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representative; along with an impressive, diverse and devoted group of appointees who represent the public. They include leaders from health care, finance, the technology sector, labor, and public policy, among other fields. I should note that each member is a volunteer. We do not draw a salary for service on the board of governors and receive no benefits.
We do receive $100 per day when we meet, which is bimonthly, usually in
Sacramento.
Together we establish standards and monitor performance of local colleges and districts. We are also the body that is the formal point of contact with state and federal agencies, administering funding, awarding contracts and grants.
We also select the chief executive for our state system.
You may have been following our process as we work to recruit a new leader to build on the significant progress we achieved under both Jack Scott and Brice Harris.
Today, we are very fortunate to have Erik Skinner serve as chancellor while we conduct the search.
As I have told Chancellor Skinner on several occasions, this is not the time to be a placeholder. We are counting on his knowledge, judgment, leadership and strategic approach to continue to move the system forward on all fronts.

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In addition, as you know, along with Chancellor Skinner, we have an exceptional leadership team in the Chancellor’s office that works tirelessly to serve you and the entire system.
When I joined the Board of Governors in 2008, we were at the beginning of the Great Recession. California was suffering from record levels of unemployment, home foreclosure, and business failure.
The demand for education and training was never greater. Yet we were forced to ration education at unprecedented levels.
We cut courses. We cut staff. We deferred maintenance and, most heartbreaking, we deferred dreams by turning away more than half a million of our graduating high school students.
Faced with these daunting challenges, we did exactly what this meeting is all about. We aligned and strengthened partnerships for student success, thanks in large part to everyone here today.
The work of our Student Success Task Force during this austere budget period led to many changes that are improving outcomes.

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In addition, the strengthening economy and our close collaboration with the Governor and the State Legislature have helped restore some of the access that had been lost.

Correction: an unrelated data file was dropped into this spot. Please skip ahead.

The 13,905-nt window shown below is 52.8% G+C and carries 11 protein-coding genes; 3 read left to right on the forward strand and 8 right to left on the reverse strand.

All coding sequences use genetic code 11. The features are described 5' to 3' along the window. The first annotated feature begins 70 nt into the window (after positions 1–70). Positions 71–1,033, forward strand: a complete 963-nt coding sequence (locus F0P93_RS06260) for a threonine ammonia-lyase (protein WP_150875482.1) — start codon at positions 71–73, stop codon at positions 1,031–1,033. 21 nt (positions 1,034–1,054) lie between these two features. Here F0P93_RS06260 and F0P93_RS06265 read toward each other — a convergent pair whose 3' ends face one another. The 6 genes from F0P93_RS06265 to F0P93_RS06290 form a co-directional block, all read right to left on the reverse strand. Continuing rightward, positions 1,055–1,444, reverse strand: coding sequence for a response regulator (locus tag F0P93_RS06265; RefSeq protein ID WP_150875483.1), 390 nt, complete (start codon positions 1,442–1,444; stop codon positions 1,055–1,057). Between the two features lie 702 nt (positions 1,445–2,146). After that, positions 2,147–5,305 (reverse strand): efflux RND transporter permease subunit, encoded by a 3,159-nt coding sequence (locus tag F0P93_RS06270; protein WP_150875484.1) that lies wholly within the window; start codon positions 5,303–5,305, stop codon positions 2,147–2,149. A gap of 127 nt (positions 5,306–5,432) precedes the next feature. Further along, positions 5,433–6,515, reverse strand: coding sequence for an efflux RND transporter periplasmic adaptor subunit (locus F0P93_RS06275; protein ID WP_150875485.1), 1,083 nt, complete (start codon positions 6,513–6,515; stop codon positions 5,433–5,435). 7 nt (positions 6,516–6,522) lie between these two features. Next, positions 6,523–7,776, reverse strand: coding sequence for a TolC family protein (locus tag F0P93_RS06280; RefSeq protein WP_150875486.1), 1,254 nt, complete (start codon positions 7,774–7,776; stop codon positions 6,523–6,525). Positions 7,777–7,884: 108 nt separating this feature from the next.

Course offerings, both credit and noncredit, are up. Last year we had 367,000 course section offerings, up 10 percent from the previous year.
Importantly, our credit course success rate is climbing, last year reaching 71 percent.
Completion rates in remedial math and English and ESL continue to improve. The number of certificates and degrees awarded is increasing dramatically, last year passing 200,000.
On another core measure, transfers are rebounding. This is in no small measure due to the work you have done with the Associate Degree for Transfer program.
The tireless work of our Academic Senate, working in collaboration with counterparts from California State University, has produced more than 2,000 new transfer majors since 2012.
Last year, 21,000 Associate Degrees for Transfer were conferred by community colleges, nearly double the previous year.

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The California Community Colleges and the University of California also are partnering with us to increase transfer.
UC has committed to adding 10,000 more California undergraduates over the next three years, about a third of whom will be transfer students.
Last month we entered into an agreement that will expand outreach and awareness of the UC Transfer Pathways initiative, with particular focus on underserved regions of the state.
I am inspired by the human potential that practitioners like you are able to unleash. For example, earlier this week, I met a student named Omar Rodriguez. His parents were born in Mexico and his dad only had a second grade education.
When Omar was an ESL student in high school, classes were often difficult for him. He struggled in one class so badly, a counselor suggested he shouldn’t even think about going to college.
Despite those struggles, Omar ultimately found Irvine Valley College, and received financial help from the Board of Governors Fee Waiver, Pell Grant and Cal Grant.